Why many floods lead to disasters



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Sri Lanka has got 103 river systems and of them 20 belongs to the Wet Zone of the country receiving more rainfall from April to September. These Wet Zone rivers frequently generate severe floods ending in disasters affecting many people in low-lying flood plains. Such flooding mainly inundates floodplains and in extreme cases expands beyond to nearby areas occupied by people and properties. The country experienced similar flood situations many times in the recent past, especially after year 2000, and frequency of such events has an increasing trend due to the impacts of climate change.


Year No of affected people due to flood


1969 1,000,000


1983 1,250,000


2003 695,500


2011 1,060,324


2014 1,100,020


2016 493,319


2017 879,778


Source: Sri Lanka Post Disaster Needs Assessment 2016 & 2017


Kelani, Attanagalu, Gin, Nilwala and Kalu rivers generated floods that caused not only displacement of people and damage to property, but consequences such as economic setbacks and disruption of basic services, as these rivers flow through main cities. Some densely populated areas of Colombo, Gampaha, Galle, Matara, Ratnapura and Kalutara districts often go under water during floods of aforementioned rivers. Flood impacts of other rivers are also considerable as the majority of those affected are poor people, who deserve temporary accommodation, food and other basic needs after a flood disaster.


The flood risk


Any risk of floods is a combination of hazards, vulnerability and exposure, and reduction of the magnitude of any of these three inherent factors would abate the risk and vice versa. Flood hazards, even if showing an escalating trend due to climate change, do not always end up in disasters if there is no exposed vulnerability. Exposure can be defined as the situation where people, houses, industries, public facilities and other infrastructure are located in hazard-prone areas. Presence of aforementioned entities in hazard-prone areas, merely, is not sufficient to create a disaster unless they are vulnerable. For instance, a house constructed on elevated piers or on a land at an elevation above flood level would not be vulnerable, even if it is exposed to a flood hazard.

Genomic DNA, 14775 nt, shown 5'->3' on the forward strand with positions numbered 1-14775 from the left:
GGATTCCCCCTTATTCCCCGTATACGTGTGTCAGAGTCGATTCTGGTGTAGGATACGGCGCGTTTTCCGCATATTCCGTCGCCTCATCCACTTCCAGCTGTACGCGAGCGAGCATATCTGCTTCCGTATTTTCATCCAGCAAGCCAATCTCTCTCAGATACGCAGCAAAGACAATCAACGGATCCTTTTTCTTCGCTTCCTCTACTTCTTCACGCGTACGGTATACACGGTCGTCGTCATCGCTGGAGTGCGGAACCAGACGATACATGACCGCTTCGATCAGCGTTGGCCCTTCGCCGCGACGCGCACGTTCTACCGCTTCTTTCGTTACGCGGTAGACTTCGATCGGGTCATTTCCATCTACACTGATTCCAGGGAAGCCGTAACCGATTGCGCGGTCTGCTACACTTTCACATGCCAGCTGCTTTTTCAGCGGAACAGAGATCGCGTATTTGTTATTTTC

Vulnerable people


It is obvious the present increasing trend of flood disasters is partly due to the occupation of low-lying flood hazard-prone areas by people and industries due to the scarcity of lands. These kinds of developments cannot be prevented as existing laws and regulations do not have sufficient provisions to interfere with private property. On the other hand, most of the new occupants of low-lying areas, who migrated from other areas, are not aware of such flood risks, until they really experience the flood. If they had been properly informed of potential flood risk by the authorities, who approved building plans, these new comers would not have resided in such flood prone areas.


Although stream reservations have been declared under the Land Development Ordinance No: 19 of 1935, they are only applicable to state lands. As a result, time to time regulations by way of gazette notifications have been enforced by various authorities, which are varying from place to place and seem to be not strong enough to control land use.


Illegal encroachment of river reservations is the other side of the same coin, when flood disasters are concerned. Further, taking action by relevant authorities against encroachments and unauthorized land use is often hindered by the occupants, with the support of politicians.